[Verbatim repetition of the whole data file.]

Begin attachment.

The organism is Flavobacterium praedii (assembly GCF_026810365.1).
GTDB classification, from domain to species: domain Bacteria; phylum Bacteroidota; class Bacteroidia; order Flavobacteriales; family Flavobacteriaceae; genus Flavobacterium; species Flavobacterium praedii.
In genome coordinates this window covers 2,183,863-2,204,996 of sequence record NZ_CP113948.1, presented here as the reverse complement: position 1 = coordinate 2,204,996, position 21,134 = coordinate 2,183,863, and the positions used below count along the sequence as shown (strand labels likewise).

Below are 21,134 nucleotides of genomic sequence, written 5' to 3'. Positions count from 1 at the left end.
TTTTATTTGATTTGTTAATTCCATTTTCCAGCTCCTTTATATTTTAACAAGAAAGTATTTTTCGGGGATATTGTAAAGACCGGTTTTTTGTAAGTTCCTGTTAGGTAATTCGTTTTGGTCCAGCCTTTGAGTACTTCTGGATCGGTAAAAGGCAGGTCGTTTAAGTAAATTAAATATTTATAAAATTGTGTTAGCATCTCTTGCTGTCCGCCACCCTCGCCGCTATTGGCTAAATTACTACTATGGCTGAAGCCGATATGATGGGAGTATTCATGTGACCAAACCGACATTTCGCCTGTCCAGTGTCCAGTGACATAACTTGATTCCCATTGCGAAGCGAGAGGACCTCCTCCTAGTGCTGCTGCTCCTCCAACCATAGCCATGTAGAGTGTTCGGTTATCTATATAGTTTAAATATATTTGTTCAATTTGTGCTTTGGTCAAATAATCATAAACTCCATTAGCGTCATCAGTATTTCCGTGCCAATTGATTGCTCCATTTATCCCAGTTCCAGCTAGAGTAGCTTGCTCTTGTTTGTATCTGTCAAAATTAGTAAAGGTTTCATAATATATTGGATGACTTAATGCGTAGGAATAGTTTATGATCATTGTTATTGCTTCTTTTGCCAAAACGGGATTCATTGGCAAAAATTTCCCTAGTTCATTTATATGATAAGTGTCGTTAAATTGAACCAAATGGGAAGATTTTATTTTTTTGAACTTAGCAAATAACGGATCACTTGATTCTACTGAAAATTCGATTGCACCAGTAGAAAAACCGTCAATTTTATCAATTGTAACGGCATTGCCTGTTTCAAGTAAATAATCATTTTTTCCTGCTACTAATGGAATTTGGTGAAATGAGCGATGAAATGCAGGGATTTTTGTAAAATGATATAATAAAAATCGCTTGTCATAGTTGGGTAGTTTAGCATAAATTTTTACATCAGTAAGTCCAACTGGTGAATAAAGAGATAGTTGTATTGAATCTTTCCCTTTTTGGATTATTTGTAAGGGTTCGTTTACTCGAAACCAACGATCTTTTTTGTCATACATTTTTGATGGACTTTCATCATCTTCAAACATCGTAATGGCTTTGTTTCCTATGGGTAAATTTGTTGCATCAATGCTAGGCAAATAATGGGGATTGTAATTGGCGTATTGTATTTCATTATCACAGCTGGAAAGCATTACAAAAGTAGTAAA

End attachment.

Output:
The organism is Flavobacterium praedii (assembly GCF_026810365.1).
GTDB classification, from domain to species: domain Bacteria; phylum Bacteroidota; class Bacteroidia; order Flavobacteriales; family Flavobacteriaceae; genus Flavobacterium; species Flavobacterium praedii.
In genome coordinates this window covers 2,183,863-2,204,996 of sequence record NZ_CP113948.1, presented here as the reverse complement: position 1 = coordinate 2,204,996, position 21,134 = coordinate 2,183,863, and the positions used below count along the sequence as shown (strand labels likewise).

Below are 21,134 nucleotides of genomic sequence, written 5' to 3'. Positions count from 1 at the left end.
TTTTATTTGATTTGTTAATTCCATTTTCCAGCTCCTTTATATTTTAACAAGAAAGTATTTTTCGGGGATATTGTAAAGACCGGTTTTTTGTAAGTTCCTGTTAGGTAATTCGTTTTGGTCCAGCCTTTGAGTACTTCTGGATCGGTAAAAGGCAGGTCGTTTAAGTAAATTAAATATTTATAAAATTGTGTTAGCATCTCTTGCTGTCCGCCACCCTCGCCGCTATTGGCTAAATTACTACTATGGCTGAAGCCGATATGATGGGAGTATTCATGTGACCAAACCGACATTTCGCCTGTCCAGTGTCCAGTGACATAACTTGATTCCCATTGCGAAGCGAGAGGACCTCCTCCTAGTGCTGCTGCTCCTCCAACCATAGCCATGTAGAGTGTTCGGTTATCTATATAGTTTAAATATATTTGTTCAATTTGTGCTTTGGTCAAATAATCATAAACTCCATTAGCGTCATCAGTATTTCCGTGCCAATTGATTGCTCCATTTATCCCAGTTCCAGCTAGAGTAGCTTGCTCTTGTTTGTATCTGTCAAAATTAGTAAAGGTTTCATAATATATTGGATGACTTAATGCGTAGGAATAGTTTATGATCATTGTTATTGCTTCTTTTGCCAAAACGGGATTCATTGGCAAAAATTTCCCTAGTTCATTTATATGATAAGTGTCGTTAAATTGAACCAAATGGGAAGATTTTATTTTTTTGAACTTAGCAAATAACGGATCACTTGATTCTACTGAAAATTCGATTGCACCAGTAGAAAAACCGTCAATTTTATCAATTGTAACGGCATTGCCTGTTTCAAGTAAATAATCATTTTTTCCTGCTACTAATGGAATTTGGTGAAATGAGCGATGAAATGCAGGGATTTTTGTAAAATGATATAATAAAAATCGCTTGTCATAGTTGGGTAGTTTAGCATAAATTTTTACATCAGTAAGTCCAACTGGTGAATAAAGAGATAGTTGTATTGAATCTTTCCCTTTTTGGATTATTTGTAAGGGTTCGTTTACTCGAAACCAACGATCTTTTTTGTCATACATTTTTGATGGACTTTCATCATCTTCAAACATCGTAATGGCTTTGTTTCCTATGGGTAAATTTGTTGCATCAATGCTAGGCAAATAATGGGGATTGTAATTGGCGTATTGTATTTCATTATCACAGCTGGAAAGCATTACAAAAGTAGTAAA